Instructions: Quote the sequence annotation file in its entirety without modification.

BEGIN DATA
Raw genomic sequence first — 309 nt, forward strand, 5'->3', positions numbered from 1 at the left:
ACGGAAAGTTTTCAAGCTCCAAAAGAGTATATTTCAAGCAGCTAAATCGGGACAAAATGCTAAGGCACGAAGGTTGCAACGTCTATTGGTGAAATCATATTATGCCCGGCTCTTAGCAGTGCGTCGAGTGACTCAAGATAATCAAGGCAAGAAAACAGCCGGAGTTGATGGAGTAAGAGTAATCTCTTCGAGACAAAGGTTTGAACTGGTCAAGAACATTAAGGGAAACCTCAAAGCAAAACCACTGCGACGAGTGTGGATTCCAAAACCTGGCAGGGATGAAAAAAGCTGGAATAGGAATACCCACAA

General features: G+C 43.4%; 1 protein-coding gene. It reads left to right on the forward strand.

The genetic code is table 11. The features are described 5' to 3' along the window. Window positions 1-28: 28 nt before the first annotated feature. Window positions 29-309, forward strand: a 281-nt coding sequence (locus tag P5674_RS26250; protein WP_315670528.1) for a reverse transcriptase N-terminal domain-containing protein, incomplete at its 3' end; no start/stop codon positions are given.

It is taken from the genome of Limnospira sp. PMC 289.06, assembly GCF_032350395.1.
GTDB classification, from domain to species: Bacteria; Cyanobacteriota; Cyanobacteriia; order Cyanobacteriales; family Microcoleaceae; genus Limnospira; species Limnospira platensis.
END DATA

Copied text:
Raw genomic sequence first — 309 nt, forward strand, 5'->3', positions numbered from 1 at the left:
ACGGAAAGTTTTCAAGCTCCAAAAGAGTATATTTCAAGCAGCTAAATCGGGACAAAATGCTAAGGCACGAAGGTTGCAACGTCTATTGGTGAAATCATATTATGCCCGGCTCTTAGCAGTGCGTCGAGTGACTCAAGATAATCAAGGCAAGAAAACAGCCGGAGTTGATGGAGTAAGAGTAATCTCTTCGAGACAAAGGTTTGAACTGGTCAAGAACATTAAGGGAAACCTCAAAGCAAAACCACTGCGACGAGTGTGGATTCCAAAACCTGGCAGGGATGAAAAAAGCTGGAATAGGAATACCCACAA

General features: G+C 43.4%; 1 protein-coding gene. It reads left to right on the forward strand.

The genetic code is table 11. The features are described 5' to 3' along the window. Window positions 1-28: 28 nt before the first annotated feature. Window positions 29-309, forward strand: a 281-nt coding sequence (locus tag P5674_RS26250; protein WP_315670528.1) for a reverse transcriptase N-terminal domain-containing protein, incomplete at its 3' end; no start/stop codon positions are given.

It is taken from the genome of Limnospira sp. PMC 289.06, assembly GCF_032350395.1.
GTDB classification, from domain to species: Bacteria; Cyanobacteriota; Cyanobacteriia; order Cyanobacteriales; family Microcoleaceae; genus Limnospira; species Limnospira platensis.